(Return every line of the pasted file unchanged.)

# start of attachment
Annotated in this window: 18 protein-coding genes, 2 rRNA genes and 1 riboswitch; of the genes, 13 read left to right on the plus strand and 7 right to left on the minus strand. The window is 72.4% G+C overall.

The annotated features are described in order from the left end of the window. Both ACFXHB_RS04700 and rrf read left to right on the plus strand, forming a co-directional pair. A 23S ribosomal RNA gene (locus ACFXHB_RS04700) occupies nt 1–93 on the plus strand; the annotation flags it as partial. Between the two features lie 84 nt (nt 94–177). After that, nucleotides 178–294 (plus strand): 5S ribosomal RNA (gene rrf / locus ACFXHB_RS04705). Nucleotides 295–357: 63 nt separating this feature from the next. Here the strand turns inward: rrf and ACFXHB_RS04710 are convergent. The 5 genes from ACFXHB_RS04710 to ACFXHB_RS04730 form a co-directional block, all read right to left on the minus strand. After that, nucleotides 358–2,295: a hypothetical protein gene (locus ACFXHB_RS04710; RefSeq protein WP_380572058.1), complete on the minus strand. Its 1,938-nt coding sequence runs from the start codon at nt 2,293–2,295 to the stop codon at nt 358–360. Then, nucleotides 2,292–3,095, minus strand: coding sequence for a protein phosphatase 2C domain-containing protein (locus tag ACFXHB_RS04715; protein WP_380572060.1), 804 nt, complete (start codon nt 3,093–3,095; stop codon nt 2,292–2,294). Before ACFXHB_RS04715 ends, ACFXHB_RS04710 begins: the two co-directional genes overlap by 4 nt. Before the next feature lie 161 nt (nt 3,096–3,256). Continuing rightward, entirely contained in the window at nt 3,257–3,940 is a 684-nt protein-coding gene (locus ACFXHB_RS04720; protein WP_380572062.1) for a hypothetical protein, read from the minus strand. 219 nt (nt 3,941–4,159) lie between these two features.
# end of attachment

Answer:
Annotated in this window: 18 protein-coding genes, 2 rRNA genes and 1 riboswitch; of the genes, 13 read left to right on the plus strand and 7 right to left on the minus strand. The window is 72.4% G+C overall.

The annotated features are described in order from the left end of the window. Both ACFXHB_RS04700 and rrf read left to right on the plus strand, forming a co-directional pair. A 23S ribosomal RNA gene (locus ACFXHB_RS04700) occupies nt 1–93 on the plus strand; the annotation flags it as partial. Between the two features lie 84 nt (nt 94–177). After that, nucleotides 178–294 (plus strand): 5S ribosomal RNA (gene rrf / locus ACFXHB_RS04705). Nucleotides 295–357: 63 nt separating this feature from the next. Here the strand turns inward: rrf and ACFXHB_RS04710 are convergent. The 5 genes from ACFXHB_RS04710 to ACFXHB_RS04730 form a co-directional block, all read right to left on the minus strand. After that, nucleotides 358–2,295: a hypothetical protein gene (locus ACFXHB_RS04710; RefSeq protein WP_380572058.1), complete on the minus strand. Its 1,938-nt coding sequence runs from the start codon at nt 2,293–2,295 to the stop codon at nt 358–360. Then, nucleotides 2,292–3,095, minus strand: coding sequence for a protein phosphatase 2C domain-containing protein (locus tag ACFXHB_RS04715; protein WP_380572060.1), 804 nt, complete (start codon nt 3,093–3,095; stop codon nt 2,292–2,294). Before ACFXHB_RS04715 ends, ACFXHB_RS04710 begins: the two co-directional genes overlap by 4 nt. Before the next feature lie 161 nt (nt 3,096–3,256). Continuing rightward, entirely contained in the window at nt 3,257–3,940 is a 684-nt protein-coding gene (locus ACFXHB_RS04720; protein WP_380572062.1) for a hypothetical protein, read from the minus strand. 219 nt (nt 3,941–4,159) lie between these two features.